Saddle Sores – The Bottom Line

Saddle sores. Most people have experienced one, or something similar e.g. tissue abrasion, numbness.

Are they inevitable? Perhaps, but this article aims to discuss the pathology, and reasons why they may occur.

Saddle sores are non-discriminate, they might manifest in the recreational rider right the way through to the elite – and this is why there is no one way to fix them.



Saddle Sores


By definition, a saddle sore is a raised area of aggrieved skin. There may be several stages;


  1. Pressure or chafing – this can lead to prolonged irritation of the skin // think saddle too wide, pressure points not optimised, poor crank length
  2. Irritation to a hair follicle – folliculitis, rubbing around this area might cause aggravation to the skin, just like anywhere else on the body
  3. Abscess/Infection – open skin, especially in such a sensitive area may cause bacteria to enter and further aggrieve the area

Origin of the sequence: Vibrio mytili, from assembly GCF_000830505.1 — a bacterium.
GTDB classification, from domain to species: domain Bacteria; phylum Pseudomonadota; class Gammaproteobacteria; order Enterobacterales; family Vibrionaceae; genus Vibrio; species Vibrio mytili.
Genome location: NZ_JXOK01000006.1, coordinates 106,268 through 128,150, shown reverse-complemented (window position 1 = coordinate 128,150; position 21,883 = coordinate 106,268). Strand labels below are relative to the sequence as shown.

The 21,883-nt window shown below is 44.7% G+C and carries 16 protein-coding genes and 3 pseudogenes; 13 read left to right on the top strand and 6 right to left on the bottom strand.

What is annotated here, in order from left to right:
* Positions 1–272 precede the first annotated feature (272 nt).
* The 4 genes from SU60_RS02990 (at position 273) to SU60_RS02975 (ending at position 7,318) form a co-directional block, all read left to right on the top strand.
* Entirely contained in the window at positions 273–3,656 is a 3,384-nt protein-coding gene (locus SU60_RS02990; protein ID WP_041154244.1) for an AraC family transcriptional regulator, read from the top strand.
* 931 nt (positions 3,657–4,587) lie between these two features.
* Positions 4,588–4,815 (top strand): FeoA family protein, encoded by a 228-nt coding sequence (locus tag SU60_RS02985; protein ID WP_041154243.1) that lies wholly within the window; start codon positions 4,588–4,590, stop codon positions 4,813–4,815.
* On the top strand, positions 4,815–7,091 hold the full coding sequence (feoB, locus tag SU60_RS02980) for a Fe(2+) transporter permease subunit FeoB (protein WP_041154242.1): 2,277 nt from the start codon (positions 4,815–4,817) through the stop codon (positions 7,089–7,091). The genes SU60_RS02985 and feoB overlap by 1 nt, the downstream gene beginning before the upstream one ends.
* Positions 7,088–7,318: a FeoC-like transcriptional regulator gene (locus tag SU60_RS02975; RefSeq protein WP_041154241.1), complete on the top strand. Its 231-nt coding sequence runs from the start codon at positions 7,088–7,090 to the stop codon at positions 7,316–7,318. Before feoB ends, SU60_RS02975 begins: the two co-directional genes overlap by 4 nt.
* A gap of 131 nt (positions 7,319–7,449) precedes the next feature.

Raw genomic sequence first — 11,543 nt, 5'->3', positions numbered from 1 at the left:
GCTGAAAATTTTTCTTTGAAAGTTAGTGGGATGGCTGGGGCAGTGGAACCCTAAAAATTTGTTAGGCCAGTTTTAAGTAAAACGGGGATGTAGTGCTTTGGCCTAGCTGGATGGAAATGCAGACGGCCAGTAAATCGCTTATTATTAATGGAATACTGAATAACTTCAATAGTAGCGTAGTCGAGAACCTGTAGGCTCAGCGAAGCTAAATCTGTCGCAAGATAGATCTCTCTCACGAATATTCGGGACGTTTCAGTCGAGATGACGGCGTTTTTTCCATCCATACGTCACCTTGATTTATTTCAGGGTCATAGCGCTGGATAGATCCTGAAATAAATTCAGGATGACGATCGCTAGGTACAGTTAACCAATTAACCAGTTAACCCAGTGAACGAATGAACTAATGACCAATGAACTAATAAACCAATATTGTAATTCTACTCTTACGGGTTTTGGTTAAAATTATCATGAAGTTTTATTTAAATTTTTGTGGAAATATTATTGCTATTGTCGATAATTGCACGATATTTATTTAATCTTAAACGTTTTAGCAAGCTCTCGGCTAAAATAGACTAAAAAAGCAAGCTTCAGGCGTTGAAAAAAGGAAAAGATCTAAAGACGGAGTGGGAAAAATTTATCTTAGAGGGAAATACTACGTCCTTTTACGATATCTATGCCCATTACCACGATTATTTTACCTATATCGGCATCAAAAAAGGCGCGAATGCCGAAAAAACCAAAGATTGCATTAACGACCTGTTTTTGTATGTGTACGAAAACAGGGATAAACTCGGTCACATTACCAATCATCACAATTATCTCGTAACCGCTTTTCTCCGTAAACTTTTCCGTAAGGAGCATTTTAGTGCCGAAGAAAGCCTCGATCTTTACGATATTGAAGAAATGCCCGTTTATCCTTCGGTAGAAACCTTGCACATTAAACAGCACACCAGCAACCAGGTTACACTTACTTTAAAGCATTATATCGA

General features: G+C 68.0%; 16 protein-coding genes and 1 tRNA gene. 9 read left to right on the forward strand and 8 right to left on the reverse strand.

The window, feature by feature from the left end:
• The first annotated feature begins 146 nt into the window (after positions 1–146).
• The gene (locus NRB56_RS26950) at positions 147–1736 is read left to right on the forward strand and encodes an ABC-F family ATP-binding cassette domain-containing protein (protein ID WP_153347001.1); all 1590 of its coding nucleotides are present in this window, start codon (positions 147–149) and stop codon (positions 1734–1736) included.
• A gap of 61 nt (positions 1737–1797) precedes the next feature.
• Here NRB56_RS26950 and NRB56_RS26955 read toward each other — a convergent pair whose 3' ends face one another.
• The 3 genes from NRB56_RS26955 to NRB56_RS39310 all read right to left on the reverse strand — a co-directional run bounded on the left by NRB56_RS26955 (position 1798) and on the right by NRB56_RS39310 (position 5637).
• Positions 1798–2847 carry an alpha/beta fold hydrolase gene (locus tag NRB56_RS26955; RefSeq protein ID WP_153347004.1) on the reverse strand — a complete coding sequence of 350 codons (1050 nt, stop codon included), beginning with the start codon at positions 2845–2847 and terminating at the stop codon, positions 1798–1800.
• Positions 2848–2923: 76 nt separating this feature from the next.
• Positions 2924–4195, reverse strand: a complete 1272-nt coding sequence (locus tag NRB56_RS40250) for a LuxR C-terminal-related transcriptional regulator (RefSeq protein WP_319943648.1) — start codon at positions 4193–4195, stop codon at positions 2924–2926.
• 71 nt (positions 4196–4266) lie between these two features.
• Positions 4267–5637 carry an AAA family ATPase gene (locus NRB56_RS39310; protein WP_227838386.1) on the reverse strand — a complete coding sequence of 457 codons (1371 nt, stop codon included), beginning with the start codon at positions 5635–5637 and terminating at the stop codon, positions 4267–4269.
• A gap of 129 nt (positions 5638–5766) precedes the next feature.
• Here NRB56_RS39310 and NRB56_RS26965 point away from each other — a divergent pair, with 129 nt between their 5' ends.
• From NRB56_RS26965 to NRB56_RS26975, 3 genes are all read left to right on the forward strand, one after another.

Saddle sores are usually located on the soft fleshy parts, but sometimes can develop around the sit bones, depending on your individual circumstances. Saddle sores will usually worsen or progress with increased time in the saddle.

In women, saddles sores may have an atypical presentation, with no visible sores per se, but pressure causing irritation to genitalia e.g. the labia majora.



Why might I get saddle sores?


There may be certain things that predispose an individual to suffering with a saddle sore.








If we firstly consider our anatomy. There are stark differences between males and females – a typical male pelvis has a high pubic arch and narrower sit bones. This may mean that male cyclists typically tolerate a narrower saddle (please note choosing a saddle is far more complex than this). It is also far easier for men to accommodate their anatomy so to speak, which allows more versatility when sitting on the saddle.